Thursday, December 14, 2006

What were u doing June '83?

Here's me ropin' out at Fort Robinson. What you see here is a breakaway roping. It's for youth and points for the world show are earned for placing. Someone had asked my dad if he would enter me to increase the number of participants and consequently increase the number of points for the winner. It's known as "filling" a class. Anyway, Dad said sure, put me on his horse, and sent me to the box. I ended up winning it. I think it's a good example of visualization (training and learning in your mind) because although I had watched my dad a million times b/c I was stuck manning the chute, I'd never practiced or even wanted to do it. My brain just recorded the actions and when shoved into the fray made the body execute them. I do a lot of visualization on my bike because it's really only in your head where you can practice perfectly. So, I try to practice taking corners, reride bits of cross-courses, or see how to apply a strategy or skill in my head. I find this a good occupation while on the trainer.

16 comments:

Emily said...

good story, syd! sweet.

gravy said...

Summer of 83? Went gliding in soar planes in Colorado.

BTW- Question was asked if we went to Lincoln High at the same time? I'm class of '90. The only older kid I remember is a girl, Natalie Murrish.

Also, those donuts are STILL there by the car wash.

sydney_b said...

i keep seeing those donuts too. Must have really potent preservatives. Hmm. I don't remember a Natalie.

Anonymous said...

Summer of 1983 ... I was enjoying the perks and benefits of being 6 years old.

Anonymous said...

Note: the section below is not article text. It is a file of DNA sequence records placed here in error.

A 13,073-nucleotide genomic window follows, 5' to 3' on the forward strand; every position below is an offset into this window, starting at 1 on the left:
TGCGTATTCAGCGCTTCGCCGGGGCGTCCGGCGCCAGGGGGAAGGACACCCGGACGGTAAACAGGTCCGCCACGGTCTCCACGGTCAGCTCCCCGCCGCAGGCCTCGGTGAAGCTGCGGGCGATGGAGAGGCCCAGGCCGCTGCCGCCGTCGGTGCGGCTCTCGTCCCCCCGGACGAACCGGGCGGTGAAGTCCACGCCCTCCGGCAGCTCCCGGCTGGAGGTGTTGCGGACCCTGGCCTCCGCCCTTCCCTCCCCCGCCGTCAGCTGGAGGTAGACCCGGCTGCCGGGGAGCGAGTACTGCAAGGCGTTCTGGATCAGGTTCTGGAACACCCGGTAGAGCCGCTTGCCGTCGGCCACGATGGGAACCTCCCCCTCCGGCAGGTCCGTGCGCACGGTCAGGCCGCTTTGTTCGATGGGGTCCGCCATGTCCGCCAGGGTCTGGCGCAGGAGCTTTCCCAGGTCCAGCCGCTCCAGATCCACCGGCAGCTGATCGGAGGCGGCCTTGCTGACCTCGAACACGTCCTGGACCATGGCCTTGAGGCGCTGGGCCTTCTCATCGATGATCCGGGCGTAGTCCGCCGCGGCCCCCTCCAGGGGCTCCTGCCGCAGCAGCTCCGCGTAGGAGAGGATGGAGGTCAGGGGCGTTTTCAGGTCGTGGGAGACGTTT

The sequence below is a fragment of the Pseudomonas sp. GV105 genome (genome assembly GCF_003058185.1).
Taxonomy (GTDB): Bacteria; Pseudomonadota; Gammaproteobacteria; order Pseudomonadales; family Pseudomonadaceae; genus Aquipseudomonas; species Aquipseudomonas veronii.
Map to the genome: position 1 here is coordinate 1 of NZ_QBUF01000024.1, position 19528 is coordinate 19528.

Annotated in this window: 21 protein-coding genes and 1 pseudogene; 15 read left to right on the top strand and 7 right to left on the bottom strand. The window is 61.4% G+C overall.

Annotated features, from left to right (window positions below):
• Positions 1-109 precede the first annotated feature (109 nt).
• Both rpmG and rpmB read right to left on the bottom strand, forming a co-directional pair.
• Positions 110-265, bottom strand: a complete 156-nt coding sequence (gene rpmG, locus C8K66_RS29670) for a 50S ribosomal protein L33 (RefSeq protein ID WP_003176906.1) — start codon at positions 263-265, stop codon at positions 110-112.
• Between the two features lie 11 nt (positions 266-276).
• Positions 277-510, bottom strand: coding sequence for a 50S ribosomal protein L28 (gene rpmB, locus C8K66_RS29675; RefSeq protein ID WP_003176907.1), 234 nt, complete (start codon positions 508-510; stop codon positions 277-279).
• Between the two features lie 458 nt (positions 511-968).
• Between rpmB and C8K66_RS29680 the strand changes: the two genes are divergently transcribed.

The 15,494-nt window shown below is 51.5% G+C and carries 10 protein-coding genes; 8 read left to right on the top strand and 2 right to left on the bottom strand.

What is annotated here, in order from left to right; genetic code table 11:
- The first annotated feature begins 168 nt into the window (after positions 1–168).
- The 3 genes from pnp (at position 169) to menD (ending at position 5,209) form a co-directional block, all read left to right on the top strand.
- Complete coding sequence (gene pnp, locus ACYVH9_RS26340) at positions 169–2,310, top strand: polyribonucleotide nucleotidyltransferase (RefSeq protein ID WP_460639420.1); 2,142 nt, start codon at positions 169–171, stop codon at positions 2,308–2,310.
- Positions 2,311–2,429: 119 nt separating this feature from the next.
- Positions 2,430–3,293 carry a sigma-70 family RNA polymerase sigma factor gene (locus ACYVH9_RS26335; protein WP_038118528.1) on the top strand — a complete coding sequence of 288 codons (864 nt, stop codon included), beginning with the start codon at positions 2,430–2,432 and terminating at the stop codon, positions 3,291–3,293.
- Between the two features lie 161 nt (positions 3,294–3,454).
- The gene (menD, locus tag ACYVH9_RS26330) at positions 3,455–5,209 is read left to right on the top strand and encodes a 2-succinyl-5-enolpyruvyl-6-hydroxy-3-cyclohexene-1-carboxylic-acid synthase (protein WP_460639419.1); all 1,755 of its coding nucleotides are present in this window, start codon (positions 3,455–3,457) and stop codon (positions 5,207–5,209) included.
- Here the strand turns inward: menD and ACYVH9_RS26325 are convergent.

That looks like fun.

'83 I was probably playing outside with the neighborhood gang or watchin' GI Joe.

mg said...

AMEN SYD! you are so right on with the visualization stuff. amazing.

at 6 years old i taught myself how to ride my uncle's manual clutched honda trail-70 motorcycle by watching what he did and trying it out when he wasn't around. he figured out what i was up to pretty quickly though.

good story syd.

mg said...

oh, and in june of 1983, i was enjoying what would be my last summer living on branched oak lake. we were the league champions for little chiefs baseball (i played third base and pitcher, believe it or not). and just the month before, in may of 1983, i had my first extended make out session. (i actually learned how to french kiss in kindergarten -- i was an early starter). but i digress...

sda said...

i was playing baseball for the ceresco travel team and working way to hard for no money on my grandparents farm -
walking beans, sitting on the "bean buggy" spraying god knows what on noxious weeds, and assembling Harvest King grain bins for the neighbors.

Sorel Top said...

Dad must've been playing with the scanner. I got one of me sleeping at the cattle auction. "Gravy" was class of '90 at LHS? I was '90. Of course, it was a big class.

Anonymous said...

1983 I was in 5th grade. Me and my friends were pretending to be The A-Team. Good times. Good times.

Anonymous said...

what's going on with the two folks on the far left??

june 1983, i had just mastered walking.

sydney_b said...

Funny. I didn't notice them. But, they are hanging on to the edge of the chute probably trying to get another calf loaded for the next competitor. They might also be hanging on up there because just a few seconds previously me and my horse would have been in the box and the horse may have been antsy.

dale said...

'83 I was systems administrator setting up computer labs for hardware and software developers. An 8x14" circuit pack would be crammed with memory chips to add up to 1MB! The disk controller and error correction circuitry took two circuit packs of discrete chips. Some things have changed a lot. And I feel old around here.

With the history between horses and bicycles, I don't think many equestrians become cyclists. Cool that you enjoy both, Syd.